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Renewable Fuel Standards Update - The U.S. Environmental Protection Agency Reduces 2013 Standard for Cellulosic Biofuel; The D.C. Circuit Rejects Challenges to 2013 Standards

May 12, 2014 | Oil, Gas, Resources & Mining

 

In May 2014, the U.S. Environmental Protection Agency (the “EPA”) revised downward the 2013 standard for cellulosic biofuel; and, in an unrelated action, the Court of Appeals for the D.C. Circuit upheld certain aspects of the 2013 renewable fuel standards. For more information about the Renewable Fuel Standard program, see our August 6, 2013 Alert, and November 20, 2013 Alert, regarding the 2013 and proposed 2014 standards, respectively.

Under Section 211(o) of the Clean Air Act, each November the EPA is required to set annual renewable fuel percentage standards for cellulosic biofuel, biomass-based diesel, advanced biofuel (which includes cellulosic biofuel and biomass-based diesel) and total renewable fuel (which includes advanced biofuel) for all gasoline and diesel produced in or imported into the U.S. during the following year. The renewable fuel standards are expressed as volume percentages and are used by each refiner, blender or importer to determine its renewable fuel volume obligations. The EPA sets the applicable percentages so that, if each regulated party meets the percentages, and if projections of gasoline and diesel use for the year are accurate, then the amount of renewable fuel, cellulosic biofuel, biomass-based diesel and advanced biofuel used will meet the required volumes on a nationwide basis. Thus, to set the renewable fuel percentage standards, the EPA must first specify the required volumes for each fuel type.

On August 6, 2013, the EPA issued the renewable fuel standards for 2013. Even though the standards should have been issued in November 2012, the EPA determined that they would apply to all gasoline and diesel produced in 2013, including that produced prior to the effective date of the final rule. However, the EPA extended the compliance date to June 30, 2014.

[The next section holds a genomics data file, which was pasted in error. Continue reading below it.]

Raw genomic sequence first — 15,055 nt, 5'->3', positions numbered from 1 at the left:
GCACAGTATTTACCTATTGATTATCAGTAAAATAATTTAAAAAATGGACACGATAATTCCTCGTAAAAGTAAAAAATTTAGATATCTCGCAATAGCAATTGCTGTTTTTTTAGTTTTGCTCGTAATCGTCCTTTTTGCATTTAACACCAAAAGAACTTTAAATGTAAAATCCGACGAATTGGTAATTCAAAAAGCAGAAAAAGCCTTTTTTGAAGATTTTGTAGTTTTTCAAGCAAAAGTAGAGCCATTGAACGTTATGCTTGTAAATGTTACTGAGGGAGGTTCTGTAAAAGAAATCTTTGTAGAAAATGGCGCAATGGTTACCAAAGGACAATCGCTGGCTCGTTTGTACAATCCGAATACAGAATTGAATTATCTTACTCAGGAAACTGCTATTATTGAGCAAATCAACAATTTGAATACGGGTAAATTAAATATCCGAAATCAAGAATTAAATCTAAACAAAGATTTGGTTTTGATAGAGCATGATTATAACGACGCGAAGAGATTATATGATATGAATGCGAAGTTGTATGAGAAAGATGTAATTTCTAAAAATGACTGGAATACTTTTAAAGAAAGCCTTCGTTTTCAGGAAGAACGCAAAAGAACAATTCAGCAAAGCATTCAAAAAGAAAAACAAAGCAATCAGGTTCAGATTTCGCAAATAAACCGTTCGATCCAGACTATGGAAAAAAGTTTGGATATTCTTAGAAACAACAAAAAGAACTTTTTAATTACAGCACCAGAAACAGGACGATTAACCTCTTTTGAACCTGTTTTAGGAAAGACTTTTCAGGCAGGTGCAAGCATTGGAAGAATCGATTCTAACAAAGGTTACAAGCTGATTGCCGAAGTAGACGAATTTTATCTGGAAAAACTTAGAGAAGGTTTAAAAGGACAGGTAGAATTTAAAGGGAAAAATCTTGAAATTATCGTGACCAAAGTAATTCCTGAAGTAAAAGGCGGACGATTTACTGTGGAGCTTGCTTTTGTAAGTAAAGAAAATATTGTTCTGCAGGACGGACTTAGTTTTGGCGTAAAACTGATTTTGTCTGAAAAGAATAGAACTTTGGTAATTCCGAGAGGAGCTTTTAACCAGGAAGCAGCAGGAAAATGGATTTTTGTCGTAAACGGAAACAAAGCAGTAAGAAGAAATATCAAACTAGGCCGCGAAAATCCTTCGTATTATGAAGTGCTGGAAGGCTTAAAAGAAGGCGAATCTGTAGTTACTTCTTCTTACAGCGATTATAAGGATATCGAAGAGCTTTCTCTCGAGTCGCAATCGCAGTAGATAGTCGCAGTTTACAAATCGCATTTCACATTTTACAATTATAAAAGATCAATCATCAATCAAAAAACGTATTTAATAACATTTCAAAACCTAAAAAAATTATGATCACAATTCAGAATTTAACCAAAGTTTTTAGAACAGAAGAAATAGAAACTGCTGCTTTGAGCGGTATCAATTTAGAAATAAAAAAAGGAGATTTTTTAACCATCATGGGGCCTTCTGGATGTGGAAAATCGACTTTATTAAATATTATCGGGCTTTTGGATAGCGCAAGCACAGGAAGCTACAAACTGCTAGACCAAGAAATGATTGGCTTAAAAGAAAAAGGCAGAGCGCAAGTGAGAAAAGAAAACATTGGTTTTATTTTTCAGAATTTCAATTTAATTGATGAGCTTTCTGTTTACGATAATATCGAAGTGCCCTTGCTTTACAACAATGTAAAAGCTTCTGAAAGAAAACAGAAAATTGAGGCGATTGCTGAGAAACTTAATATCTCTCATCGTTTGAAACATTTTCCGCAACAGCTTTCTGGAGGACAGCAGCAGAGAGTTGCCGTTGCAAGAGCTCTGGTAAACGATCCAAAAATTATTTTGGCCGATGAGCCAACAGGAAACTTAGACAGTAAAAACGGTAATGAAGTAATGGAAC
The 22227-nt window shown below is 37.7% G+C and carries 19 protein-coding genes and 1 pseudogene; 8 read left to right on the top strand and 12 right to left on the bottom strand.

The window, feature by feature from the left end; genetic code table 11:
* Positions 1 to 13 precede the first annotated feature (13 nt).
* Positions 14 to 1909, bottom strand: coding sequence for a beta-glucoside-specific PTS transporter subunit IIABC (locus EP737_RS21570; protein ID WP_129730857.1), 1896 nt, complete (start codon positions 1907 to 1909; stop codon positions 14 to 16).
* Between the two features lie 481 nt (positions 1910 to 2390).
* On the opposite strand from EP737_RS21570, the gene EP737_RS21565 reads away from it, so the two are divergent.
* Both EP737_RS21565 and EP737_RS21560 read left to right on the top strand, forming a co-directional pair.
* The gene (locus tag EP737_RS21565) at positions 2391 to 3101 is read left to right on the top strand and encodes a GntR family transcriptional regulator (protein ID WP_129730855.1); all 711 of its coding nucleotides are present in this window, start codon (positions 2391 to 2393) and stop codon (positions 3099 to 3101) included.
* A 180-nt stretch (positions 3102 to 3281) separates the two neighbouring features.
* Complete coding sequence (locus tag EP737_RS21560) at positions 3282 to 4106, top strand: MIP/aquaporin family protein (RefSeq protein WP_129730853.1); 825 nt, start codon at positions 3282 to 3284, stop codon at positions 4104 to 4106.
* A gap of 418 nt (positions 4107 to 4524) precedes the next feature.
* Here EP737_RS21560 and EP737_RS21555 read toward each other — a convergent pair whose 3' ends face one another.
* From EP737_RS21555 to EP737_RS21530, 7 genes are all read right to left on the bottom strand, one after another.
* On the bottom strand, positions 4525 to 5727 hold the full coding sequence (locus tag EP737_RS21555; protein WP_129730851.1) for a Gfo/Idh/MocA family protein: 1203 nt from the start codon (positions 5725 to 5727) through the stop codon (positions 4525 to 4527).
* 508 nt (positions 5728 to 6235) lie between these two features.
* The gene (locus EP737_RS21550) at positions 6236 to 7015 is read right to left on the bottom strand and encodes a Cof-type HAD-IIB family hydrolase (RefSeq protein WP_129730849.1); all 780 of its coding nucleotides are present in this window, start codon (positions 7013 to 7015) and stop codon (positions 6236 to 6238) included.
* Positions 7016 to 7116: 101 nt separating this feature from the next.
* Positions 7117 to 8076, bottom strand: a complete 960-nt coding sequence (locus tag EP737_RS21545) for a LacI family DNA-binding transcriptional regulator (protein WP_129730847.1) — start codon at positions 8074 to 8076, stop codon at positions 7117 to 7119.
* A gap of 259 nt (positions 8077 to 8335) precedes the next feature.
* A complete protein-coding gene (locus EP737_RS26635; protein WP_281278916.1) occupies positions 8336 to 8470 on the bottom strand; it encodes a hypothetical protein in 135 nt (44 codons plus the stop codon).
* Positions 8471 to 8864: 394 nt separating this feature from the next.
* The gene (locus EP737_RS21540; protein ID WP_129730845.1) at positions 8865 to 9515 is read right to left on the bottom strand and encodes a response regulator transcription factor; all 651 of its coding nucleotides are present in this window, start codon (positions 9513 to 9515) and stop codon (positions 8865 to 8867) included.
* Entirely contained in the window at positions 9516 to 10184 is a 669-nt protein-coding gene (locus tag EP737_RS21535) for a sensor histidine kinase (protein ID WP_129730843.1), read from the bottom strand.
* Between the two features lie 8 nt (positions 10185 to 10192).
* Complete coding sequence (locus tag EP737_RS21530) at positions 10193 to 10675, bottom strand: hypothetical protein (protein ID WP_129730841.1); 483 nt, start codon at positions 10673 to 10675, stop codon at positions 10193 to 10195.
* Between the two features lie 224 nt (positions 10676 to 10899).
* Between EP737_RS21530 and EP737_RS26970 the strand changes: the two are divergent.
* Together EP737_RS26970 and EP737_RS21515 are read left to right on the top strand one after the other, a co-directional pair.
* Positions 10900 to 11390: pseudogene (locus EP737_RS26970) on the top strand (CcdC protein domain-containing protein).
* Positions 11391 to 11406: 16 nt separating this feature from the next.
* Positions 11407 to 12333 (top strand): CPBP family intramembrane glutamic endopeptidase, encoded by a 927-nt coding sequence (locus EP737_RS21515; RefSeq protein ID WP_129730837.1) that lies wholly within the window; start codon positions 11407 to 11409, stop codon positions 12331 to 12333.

The Clean Air Act requires that the EPA base the standard for cellulosic biofuel on the projected volume of cellulosic biofuel to be produced during the year. However, cellulosic biofuel production has consistently lagged behind the levels projected by the Clean Air Act and by the EPA, with less than 1 million gallons of cellulosic biofuel produced in 2012. In August 2013, the EPA eliminated the cellulosic biofuel requirement for 2012 and set the 2013 standard at 6 million gallons, well below the 1 billion gallons set by the Clean Air Act (all volumes ethanol equivalent).

The EPA Issues Direct Final Rule Reducing 2013 Standard for Cellulosic Biofuel

In October 2013, the American Petroleum Institute and American Fuel and Petrochemicals Manufacturers requested that the EPA reconsider the 2013 standard for cellulosic biofuel due to substantial reductions in anticipated biofuel production by KiOR, one of only two companies (the other being INEOS Bio) expected to produce cellulosic biofuel in 2013. In January 2014, the EPA granted the petitions for reconsideration.